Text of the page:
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Legal Notes: Corporations must exist on paper in order to file legal actions

John Bleasby
Legal Notes: Corporations must exist on paper in order to file legal actions

It might seem obvious that a corporation should legally exist in order to file an action. The courts have generally shown little tolerance for companies that, for whatever reason, allow corporate registrations to lapse while seeking legal recourse.

Riccardo Del Vecchio and Nathan Lean of Miller Thomson LLP outline what they describe as “a precautionary tale.” In 2021, the Ontario court discharged a lien and dismissed the lien action filed by a company which had allowed its “good standing” as a corporate entity to lapse due to “oversight and inadvertence.”

Plug and Play Solutions was under subcontract with Deltro Electric Ltd. to supply solar panels for a construction project. Claiming they were not paid in full, it registered and perfected a construction lien against Deltro within the correct timelines and simultaneously brought forward a breach of trust action against Deltro and its company principals.

It might have been a relatively straight-forward proceeding.

However, a missed corporate filing fee payment, clearly an administrative oversight, meant Plug and Play had been effectively dissolved just weeks prior to taking those actions. Once discovered, they took immediate action to revive their corporate status.

When Plug and Play’s lien action came to court, the key overlapping period of lien registration timelines and corporate dissolution were revealed. Plug and Play said this should have no bearing on the status of the lien since its corporate status had been revived.

As Gowling WLG partner Sahil Shoor and articling student Michael Piaseczny write, Plug and Play’s argument was that the court should “allow the continuance of the lien on equitable grounds, with particular emphasis on protecting small businesses regarding the remedial nature of the act.”

Deltro rebutted, saying Plug and Play’s lien should not be allowed to stand since its corporate existence had expired prior to the preservation of the lien.

In the end, the court ruled against Plug and Play.

“The court acknowledged that in certain situations, discretion can be exercised in statute of limitations cases to ensure that prejudice does not fall upon an aggrieved party,” write Del Vecchio and Lean. “However, even if it did have discretion to allow the lien to survive on equitable grounds, the court found that it would not have done so given the facts of the case.”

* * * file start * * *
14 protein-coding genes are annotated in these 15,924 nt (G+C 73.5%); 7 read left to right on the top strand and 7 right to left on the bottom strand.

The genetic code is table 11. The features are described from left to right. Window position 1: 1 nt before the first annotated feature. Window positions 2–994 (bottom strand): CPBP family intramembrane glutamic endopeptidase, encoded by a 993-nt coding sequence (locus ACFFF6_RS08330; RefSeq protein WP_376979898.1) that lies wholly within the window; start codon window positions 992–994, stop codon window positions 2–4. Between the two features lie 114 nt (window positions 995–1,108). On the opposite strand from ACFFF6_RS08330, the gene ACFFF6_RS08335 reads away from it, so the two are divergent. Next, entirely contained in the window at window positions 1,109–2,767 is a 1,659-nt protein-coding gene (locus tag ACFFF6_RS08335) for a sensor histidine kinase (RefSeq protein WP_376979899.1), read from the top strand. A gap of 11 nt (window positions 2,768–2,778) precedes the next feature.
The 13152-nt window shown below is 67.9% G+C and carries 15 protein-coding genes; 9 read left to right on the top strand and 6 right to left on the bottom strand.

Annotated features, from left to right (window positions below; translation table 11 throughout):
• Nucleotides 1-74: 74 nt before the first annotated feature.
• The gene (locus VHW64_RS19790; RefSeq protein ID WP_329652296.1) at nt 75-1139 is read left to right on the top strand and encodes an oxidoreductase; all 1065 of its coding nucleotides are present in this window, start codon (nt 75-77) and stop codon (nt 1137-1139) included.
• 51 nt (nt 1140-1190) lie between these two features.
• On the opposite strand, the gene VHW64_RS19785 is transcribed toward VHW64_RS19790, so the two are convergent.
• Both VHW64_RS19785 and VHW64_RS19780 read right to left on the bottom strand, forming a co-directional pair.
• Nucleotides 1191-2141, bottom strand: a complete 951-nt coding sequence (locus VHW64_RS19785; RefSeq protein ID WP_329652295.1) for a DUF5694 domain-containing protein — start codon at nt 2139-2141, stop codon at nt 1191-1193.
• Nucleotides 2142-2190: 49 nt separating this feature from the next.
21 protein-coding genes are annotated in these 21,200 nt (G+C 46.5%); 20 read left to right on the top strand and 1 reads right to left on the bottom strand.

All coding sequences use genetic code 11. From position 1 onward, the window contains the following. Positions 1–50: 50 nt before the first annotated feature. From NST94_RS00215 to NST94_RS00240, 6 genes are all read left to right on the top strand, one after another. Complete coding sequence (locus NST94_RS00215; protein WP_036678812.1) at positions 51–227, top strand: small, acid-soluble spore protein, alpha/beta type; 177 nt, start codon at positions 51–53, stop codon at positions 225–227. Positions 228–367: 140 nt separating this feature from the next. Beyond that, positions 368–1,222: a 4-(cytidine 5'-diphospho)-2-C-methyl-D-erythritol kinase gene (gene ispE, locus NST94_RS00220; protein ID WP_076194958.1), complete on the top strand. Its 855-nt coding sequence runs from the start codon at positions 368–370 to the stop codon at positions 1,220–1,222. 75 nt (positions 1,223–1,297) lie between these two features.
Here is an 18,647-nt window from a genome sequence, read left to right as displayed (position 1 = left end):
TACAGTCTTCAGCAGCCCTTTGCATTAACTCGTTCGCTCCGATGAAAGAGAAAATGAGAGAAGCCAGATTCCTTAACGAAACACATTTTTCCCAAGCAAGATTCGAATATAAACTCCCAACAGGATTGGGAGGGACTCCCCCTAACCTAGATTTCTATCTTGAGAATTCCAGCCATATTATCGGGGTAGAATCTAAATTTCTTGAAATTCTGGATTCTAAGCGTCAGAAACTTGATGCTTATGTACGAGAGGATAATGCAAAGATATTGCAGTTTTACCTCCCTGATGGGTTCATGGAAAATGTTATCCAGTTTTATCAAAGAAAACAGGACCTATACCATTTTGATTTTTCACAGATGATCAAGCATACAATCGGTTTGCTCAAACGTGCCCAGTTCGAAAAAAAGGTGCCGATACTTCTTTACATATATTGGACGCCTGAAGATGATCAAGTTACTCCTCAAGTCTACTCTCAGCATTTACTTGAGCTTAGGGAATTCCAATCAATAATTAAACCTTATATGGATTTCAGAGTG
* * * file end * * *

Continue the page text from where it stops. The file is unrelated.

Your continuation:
The court also cited the importance of adhering to the strict definitions and timelines under the Construction Act.

“The court held in favour of the statutory language found within the act that a company must be a legal entity to register and perfect a construction lien,” write Shoor and Piaseczny.

Sharon Sam and Simren Sihota, associates at Margie Strub Construction Law in Toronto, note the court relied on the 2003 case between Glencoe Insulation Co. Ltd. and Urban Mechanical Contracting Ltd.. Similar to the Plug and Play situation, it surrounded the cancellation of Glencoe’s corporate charter at the time Glencoe had preserved and perfected a lien against Urban Mechanical.

“In Glencoe, the divisional court held that ‘the dissolution of a company does not render the company non-existent, but rather it is in a state of legal limbo capable of restoration by Articles of Revival which will restore for all purposes nunc pro tunc save for rights acquired by any person in the interim,’” Sam and Sihota write.

“Simply put, while a lien may be preserved and perfected while a corporation is dissolved, the claim remains in abeyance, albeit one that can be revived. However, if the statutory period for preserving and perfecting expires while the company remains dissolved, the defendant has acquired a ‘post-dissolution right’ or right to rely on the expiration of the limitation period to defeat a now statute barred claim.”

The court’s ruling should act as a warning to companies filing liens and related actions. Allowing key registration filings to lapse is sloppy and companies that fail to keep basic corporate affairs in order should not expect any special discretion to be granted.

John Bleasby is a Coldwater, Ont.-based freelance writer. Send comments and Legal Notes column ideas to

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